According to copyright law, viewers cannot download free videos from the Internet without permission from the owners of the videos, reports the U.S. Copyright Office. Those who illegally download videos are guilty of copyright infringement, and owners can sue them in court and receive statutory damages.Continue Reading
Copyright law stipulates that any created work such as a video is copyrighted as soon as it is fixed in a tangible form whether or not it has any notice of copyright, explains the U.S. Copyright Office. A viewer violates copyright law by downloading, uploading or reproducing any video unless it is accompanied by a clear notice giving permission. This includes free videos available through peer-to-peer networks. Although the fair use doctrine authorizes the limited use of copyrighted material without the owner's permission, this is restricted to short clips for use in reviews, commentaries and news reports.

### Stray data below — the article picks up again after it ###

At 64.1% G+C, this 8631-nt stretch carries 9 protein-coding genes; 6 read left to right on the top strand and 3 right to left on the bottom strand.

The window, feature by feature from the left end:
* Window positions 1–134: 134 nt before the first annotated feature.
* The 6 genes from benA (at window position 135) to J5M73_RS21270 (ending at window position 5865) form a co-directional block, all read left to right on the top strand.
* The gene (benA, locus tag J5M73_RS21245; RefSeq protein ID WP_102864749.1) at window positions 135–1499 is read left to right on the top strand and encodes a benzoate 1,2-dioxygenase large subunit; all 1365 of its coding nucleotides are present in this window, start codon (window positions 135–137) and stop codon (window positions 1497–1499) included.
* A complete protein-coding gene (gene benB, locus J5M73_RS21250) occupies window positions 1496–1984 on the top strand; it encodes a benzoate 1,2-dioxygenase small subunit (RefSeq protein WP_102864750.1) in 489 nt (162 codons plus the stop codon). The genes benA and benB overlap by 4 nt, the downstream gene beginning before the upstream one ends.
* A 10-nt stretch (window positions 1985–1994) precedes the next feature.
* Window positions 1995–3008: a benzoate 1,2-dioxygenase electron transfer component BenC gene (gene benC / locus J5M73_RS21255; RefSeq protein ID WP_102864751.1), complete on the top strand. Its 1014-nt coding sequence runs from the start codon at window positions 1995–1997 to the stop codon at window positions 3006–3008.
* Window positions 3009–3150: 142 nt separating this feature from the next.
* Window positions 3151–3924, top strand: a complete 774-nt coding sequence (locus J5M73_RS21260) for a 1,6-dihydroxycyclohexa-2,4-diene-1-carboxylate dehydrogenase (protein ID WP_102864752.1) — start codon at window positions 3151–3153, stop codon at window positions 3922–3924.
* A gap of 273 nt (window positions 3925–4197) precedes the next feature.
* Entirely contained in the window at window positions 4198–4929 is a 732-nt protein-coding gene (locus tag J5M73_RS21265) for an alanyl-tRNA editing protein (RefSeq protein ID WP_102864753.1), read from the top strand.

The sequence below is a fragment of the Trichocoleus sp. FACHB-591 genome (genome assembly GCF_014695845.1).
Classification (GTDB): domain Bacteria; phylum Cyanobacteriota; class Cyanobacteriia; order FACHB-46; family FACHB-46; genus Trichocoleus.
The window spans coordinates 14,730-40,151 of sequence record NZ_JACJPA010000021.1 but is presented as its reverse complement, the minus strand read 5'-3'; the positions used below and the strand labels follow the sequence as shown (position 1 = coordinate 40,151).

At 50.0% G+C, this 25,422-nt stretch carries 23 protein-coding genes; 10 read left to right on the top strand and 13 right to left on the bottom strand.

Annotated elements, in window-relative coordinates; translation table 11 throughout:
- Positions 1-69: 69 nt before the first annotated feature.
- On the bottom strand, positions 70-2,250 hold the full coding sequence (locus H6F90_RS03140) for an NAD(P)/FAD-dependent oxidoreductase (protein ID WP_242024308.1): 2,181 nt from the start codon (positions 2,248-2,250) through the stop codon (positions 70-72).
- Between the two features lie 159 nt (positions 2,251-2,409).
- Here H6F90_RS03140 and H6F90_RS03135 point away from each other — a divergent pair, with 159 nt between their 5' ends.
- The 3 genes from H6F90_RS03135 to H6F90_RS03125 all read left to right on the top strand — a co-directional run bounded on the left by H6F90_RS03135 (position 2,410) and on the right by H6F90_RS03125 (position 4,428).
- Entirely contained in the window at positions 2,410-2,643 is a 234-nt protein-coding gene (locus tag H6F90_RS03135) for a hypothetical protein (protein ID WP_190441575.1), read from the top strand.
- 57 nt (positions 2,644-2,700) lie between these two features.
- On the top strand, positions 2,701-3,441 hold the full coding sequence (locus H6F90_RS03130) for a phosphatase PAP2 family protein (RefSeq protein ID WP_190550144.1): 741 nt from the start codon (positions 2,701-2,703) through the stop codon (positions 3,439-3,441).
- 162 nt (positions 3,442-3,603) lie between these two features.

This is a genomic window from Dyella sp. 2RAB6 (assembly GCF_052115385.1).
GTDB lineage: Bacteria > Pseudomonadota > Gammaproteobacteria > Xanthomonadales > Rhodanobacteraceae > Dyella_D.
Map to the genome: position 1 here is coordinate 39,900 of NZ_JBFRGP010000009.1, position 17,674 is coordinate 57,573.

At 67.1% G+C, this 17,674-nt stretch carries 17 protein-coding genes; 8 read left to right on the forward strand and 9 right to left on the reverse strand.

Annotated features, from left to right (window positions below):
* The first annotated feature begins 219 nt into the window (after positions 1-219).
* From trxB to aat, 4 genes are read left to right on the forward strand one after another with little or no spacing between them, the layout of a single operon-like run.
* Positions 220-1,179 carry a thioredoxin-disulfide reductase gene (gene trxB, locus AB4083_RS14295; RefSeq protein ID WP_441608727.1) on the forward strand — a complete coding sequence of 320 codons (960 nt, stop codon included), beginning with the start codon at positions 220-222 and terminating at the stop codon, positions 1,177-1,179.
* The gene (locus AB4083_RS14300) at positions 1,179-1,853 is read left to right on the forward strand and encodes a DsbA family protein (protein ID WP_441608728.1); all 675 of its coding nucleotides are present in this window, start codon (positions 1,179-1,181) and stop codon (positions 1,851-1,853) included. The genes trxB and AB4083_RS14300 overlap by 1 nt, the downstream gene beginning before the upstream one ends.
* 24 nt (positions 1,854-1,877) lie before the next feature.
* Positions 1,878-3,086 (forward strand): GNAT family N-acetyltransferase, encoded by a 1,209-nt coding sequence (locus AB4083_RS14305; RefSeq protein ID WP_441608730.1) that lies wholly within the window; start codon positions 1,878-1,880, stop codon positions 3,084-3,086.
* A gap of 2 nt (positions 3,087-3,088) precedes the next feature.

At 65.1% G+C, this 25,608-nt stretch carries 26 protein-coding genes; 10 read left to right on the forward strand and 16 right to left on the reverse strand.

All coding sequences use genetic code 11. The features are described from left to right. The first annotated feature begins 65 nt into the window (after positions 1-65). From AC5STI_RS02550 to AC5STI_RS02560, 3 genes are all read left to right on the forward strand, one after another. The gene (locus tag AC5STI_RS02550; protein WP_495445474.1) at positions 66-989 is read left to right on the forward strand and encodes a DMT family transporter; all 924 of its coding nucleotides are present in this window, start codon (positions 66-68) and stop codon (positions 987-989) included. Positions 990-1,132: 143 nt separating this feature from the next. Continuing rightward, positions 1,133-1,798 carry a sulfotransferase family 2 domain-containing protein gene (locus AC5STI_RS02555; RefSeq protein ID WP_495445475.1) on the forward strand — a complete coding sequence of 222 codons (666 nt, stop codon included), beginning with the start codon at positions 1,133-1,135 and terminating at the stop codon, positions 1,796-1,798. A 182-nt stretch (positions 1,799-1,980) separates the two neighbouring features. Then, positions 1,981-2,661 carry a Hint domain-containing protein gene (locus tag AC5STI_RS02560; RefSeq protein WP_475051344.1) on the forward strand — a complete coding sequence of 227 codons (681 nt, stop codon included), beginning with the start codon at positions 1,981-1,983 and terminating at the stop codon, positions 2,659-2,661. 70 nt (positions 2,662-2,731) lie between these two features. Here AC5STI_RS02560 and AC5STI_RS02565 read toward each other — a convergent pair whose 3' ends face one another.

Copyright owners whose works are infringed upon have the right to file lawsuits through the court system and receive compensation. The amount of damages that a court may award depends on the motivation of infringement. The owner is entitled to an award for damages that the copyright infringement may have caused as well as profits resulting from the infringement. Courts may award as much as $30,000 in statutory damages for each infringed work, but if the court finds the infringement willful, the award can go up to $150,000 for each infringed work, according to the U.S. Copyright Office.Learn more about Law